How to Avoid Schizophrenic Leadership

This is a guest post by Michael A. Olguin, President & CEO, Havas Formula.

This is a guest post by Michael A. Olguin, President & CEO, Havas Formula.

When I launched my PR agency in 1992, I devoured business books as quickly as I could get my hands on them. I thought the more good advice I could absorb, the better leader I would become. And this, in turn, would lead to greater business success. Everything from The Peter Principle to Good to Great to In Search of Excellence became page-turners for me. From each book I learned incredibly valuable concepts, smart strategies and easy-to-implement ideas that I believed would take my leadership skills to the next level.

Conceptually, I knew that business books are written to provide “how-to” knowledge by an experienced (and oftentimes well-known) expert and they are designed to make businesspersons’ lives easier and more productive. So I dove right in.

For self-improvement, I read Dale Carnegie’s How to Win Friends and Influence People, which talks about “the person who has technical knowledge plus the ability to express ideas, to assume leadership, and to arouse enthusiasm among people—that person is headed for higher earning power.” For a book written in 1936, it was still extremely relevant for me in the early ‘90s as I looked to hire more employees who could help me support new clients and grow the business.

To gain a better perspective on leadership, I read Peter Drucker’s The Effective Executive, in which he identifies five essential practices to business effectiveness for executives: managing time, choosing what to contribute, knowing where and how to mobilize strength, setting priorities and effective decision-making. As a result, I started to think that if you weren’t 15 minutes early you were late, and you should clear your desk (and mind) of simple to-do’s as quickly as possible so you could focus on the items that mattered most.

Seeking to broaden my overall marketing expertise, I read Seth Godin’s Purple Cow, which digs deep into the importance of differentiation and how that translates into marketplace success as evidenced by some of the biggest brand success stories in history. It provided me with the insight to develop my agency’s early positioning as a “national boutique”—a small firm capable of handling large business.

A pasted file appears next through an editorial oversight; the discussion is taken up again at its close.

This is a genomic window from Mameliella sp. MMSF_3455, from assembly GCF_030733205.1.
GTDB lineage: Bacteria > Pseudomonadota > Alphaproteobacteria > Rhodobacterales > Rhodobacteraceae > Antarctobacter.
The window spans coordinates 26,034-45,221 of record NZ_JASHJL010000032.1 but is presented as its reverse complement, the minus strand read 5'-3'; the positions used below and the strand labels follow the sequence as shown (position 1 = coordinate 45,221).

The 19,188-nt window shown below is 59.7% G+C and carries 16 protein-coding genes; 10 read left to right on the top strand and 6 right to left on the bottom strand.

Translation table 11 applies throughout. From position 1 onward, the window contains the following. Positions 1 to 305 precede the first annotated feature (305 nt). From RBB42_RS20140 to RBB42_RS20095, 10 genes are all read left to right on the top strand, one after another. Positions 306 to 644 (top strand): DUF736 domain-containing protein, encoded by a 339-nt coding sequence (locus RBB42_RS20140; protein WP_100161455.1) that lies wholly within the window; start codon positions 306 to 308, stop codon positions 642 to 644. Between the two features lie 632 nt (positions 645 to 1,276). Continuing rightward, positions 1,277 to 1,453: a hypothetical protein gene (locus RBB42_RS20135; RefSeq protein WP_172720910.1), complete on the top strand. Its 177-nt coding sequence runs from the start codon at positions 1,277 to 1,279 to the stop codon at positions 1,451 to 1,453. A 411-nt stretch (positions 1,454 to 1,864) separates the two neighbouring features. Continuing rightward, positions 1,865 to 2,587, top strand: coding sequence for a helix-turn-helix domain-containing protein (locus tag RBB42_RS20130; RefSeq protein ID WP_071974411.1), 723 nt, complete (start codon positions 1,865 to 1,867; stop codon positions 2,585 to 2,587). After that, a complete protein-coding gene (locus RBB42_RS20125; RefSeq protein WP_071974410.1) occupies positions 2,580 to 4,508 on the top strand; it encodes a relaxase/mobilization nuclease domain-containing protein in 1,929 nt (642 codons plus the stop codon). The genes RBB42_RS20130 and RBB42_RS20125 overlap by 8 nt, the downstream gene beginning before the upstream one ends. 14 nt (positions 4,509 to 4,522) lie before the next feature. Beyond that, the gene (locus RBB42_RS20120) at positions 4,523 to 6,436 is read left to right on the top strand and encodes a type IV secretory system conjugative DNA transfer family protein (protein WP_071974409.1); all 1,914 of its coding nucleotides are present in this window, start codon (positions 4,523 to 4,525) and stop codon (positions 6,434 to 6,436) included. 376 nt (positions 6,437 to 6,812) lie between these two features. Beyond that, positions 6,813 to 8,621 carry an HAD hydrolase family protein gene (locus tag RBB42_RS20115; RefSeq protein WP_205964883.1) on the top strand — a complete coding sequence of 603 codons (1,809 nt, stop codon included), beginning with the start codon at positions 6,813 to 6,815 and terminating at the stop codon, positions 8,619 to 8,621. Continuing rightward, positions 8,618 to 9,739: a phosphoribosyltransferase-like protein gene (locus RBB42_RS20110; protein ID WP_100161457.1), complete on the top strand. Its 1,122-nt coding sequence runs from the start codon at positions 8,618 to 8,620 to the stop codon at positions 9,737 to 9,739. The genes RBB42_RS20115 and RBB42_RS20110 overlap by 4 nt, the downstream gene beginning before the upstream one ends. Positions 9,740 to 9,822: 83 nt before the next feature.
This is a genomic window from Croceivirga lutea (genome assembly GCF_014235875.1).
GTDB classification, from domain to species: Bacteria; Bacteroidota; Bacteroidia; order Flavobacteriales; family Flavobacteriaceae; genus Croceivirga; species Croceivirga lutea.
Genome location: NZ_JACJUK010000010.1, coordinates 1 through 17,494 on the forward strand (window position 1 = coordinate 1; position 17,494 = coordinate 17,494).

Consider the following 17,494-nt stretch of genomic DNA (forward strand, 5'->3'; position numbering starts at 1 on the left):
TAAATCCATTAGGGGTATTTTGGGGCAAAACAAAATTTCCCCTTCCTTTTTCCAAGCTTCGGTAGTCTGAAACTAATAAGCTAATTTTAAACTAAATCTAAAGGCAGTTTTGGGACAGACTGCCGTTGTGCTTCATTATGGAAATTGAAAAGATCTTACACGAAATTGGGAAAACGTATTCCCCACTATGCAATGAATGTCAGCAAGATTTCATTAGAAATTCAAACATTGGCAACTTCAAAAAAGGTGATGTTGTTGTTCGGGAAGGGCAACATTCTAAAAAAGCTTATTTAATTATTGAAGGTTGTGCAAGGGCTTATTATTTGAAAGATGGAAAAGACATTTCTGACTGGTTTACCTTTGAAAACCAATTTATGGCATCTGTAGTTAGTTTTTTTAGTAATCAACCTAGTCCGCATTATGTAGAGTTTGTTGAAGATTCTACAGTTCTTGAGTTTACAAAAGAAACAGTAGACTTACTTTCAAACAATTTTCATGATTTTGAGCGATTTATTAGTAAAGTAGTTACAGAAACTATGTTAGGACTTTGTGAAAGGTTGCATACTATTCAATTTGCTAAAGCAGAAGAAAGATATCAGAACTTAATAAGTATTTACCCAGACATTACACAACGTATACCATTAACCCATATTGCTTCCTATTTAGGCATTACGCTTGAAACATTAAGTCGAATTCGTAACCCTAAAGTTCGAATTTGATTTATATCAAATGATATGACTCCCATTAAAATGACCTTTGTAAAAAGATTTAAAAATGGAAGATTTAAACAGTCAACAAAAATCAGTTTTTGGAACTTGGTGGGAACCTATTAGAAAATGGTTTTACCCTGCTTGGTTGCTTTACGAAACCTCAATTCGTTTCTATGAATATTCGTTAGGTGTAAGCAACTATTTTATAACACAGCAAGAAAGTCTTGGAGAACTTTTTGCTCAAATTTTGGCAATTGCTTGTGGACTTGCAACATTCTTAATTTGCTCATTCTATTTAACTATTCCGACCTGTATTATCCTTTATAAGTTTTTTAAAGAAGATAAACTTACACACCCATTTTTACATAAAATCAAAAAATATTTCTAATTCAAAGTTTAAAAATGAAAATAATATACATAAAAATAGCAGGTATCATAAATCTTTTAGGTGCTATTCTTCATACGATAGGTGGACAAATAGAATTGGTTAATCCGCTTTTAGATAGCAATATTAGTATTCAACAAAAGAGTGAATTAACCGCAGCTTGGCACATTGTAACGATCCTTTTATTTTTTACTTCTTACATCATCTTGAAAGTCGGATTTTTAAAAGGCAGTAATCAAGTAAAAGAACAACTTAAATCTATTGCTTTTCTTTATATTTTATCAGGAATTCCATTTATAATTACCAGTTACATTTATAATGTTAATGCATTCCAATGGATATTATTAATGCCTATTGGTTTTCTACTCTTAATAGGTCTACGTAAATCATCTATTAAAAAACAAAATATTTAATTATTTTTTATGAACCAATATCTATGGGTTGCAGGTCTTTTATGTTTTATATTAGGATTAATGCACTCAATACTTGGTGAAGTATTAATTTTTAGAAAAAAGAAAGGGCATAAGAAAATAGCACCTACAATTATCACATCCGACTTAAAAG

And so the furious immersion continued, as I tried to put what I learned into practice.

From Ken Blanchard’s One Minute Manager, I tried to implement his “one minute praisings,” and from Building Leaders the West Point Way, a fantastic read from Major General Joseph P. Franklin, I practiced a concept called leadership by walking around—each morning I walked the office saying hello to everyone to build and reinforce relationships. And when I read Dr. Spencer Johnson’s Who Moved My Cheese, I tried to better prepare myself for the inevitable change that happens in all businesses.

With each book, I learned a lot. And that’s where the problem arose.

I realized that the more I tried to introduce leadership concepts into my management style, the more difficulty I had being a consistent manager. I was all over the place. Rather than recognizing that the concepts within each book were designed to work together, in their entirety and over time, I was trying to implement all of the advice as one-offs, and it was creating confusion. In short, my leadership style was becoming chaotic, or as I like to call it—schizophrenic leadership.

I knew I needed to find a leadership style that was my own, so I devised an approach to reading called 5-1-3. Simply put, for every five books you read, one should be a business leadership book, and from that book you should look to incorporate no more than three takeaways into your leadership style. This paced out cadence, which I have subsequently shared with my employees, ensured that I gave each newly introduced concept enough time to take hold before adding something new; thus establishing consistency and time for success.